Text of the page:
Friday, September 25, 2015
From Blog to Book:
Considering the Possibilities
Here I sit, a blogger currently having just crossed the 1,600 mark, wondering what to do to preserve those posts at A Family Tapestry in a more permanent form. After all, this nearly four year and five month process has terribly inconvenienced a large number of electrons. It's time to add some felled trees in the making of this message.
In particular, I'd like to return to the story of my father-in-law, the seventeen year old Irish-American Chicagoan who couldn't get into the Navy fast enough after that unforgettable day in December, 1941. Embedded within those sixteen hundred posts, it's a story that gets lost in the forest of words.
I've been inspired by the reports of other bloggers who have done just that: convert their blog posts into book form.
I thought the posts by Jana Last were informative and beneficial, explaining why she opted to go with a company known simply as Blurb.com. She has already shared two posts, giving her analysis of her decision process and showing the resultant product. She's promised a third post on the subject, which she is planning to share after completion of another book project.
Of course, I wanted to know everything about it, so I was hungry to find more. In addition to visiting the company's own website, I kept an eye out for other genea-bloggers posting on the subject. As it turned out, Heather Rojo of Nutfield Genealogy had posted on that very subject only three weeks before Jana had. In her case, she compared her experience with two companies: Blurb.com and Blog2Book.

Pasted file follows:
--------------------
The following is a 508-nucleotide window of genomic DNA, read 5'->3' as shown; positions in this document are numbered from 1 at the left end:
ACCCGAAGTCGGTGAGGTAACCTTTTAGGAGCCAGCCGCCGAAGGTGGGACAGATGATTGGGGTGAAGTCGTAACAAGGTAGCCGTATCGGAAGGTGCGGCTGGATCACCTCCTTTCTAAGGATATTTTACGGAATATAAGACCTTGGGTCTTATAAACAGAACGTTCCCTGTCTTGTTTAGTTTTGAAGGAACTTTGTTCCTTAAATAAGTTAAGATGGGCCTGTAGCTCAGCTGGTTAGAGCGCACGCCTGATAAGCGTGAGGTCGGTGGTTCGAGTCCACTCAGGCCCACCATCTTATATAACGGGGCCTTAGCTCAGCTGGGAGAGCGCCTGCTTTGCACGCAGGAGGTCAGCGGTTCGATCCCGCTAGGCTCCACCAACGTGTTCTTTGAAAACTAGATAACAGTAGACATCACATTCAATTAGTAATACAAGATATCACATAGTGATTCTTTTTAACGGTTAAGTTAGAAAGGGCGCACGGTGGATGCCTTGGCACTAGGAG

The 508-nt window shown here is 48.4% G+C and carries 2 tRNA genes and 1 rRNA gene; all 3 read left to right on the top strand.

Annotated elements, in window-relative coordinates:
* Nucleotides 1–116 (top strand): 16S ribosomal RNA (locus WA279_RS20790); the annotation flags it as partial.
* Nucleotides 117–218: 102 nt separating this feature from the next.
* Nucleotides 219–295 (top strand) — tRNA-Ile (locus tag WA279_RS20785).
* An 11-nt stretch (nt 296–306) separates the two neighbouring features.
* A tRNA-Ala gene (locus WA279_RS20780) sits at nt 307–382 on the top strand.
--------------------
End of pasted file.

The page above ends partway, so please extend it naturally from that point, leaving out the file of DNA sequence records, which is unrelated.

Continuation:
There were other resources. Only ten days before that, another blogger had weighed in on the process. This time, it was John Tew of Filiopietism Prism, who posted pictures and a critique of his experience at Blurb.
That wasn't all. This meme-by-installment-plan had an even earlier entry, courtesy of Lynn Palermo, who went so far as to do a price comparison between three companies back in 2014.
There were more, of course, who discussed the topic as well, but I think you get the idea. Just like asking for restaurant recommendations, it's better to glean as many opinions as possible on this—one never knows when another's personal taste will be to your liking. I'm thankful for the input from the genealogy blogging community. The reasons provided for each writer's personal preferences helped me determine what I would be most likely to choose, given the description of parameters.
So now, it's my turn: time to spring for it and make that printed collection of family stories. And of course, I'm languishing in the grip of analysis paralysis. I have to know every detail. I research things to death. But if I'm going to convert these good intentions into viable Christmas gifts, now would be a good time to get busy.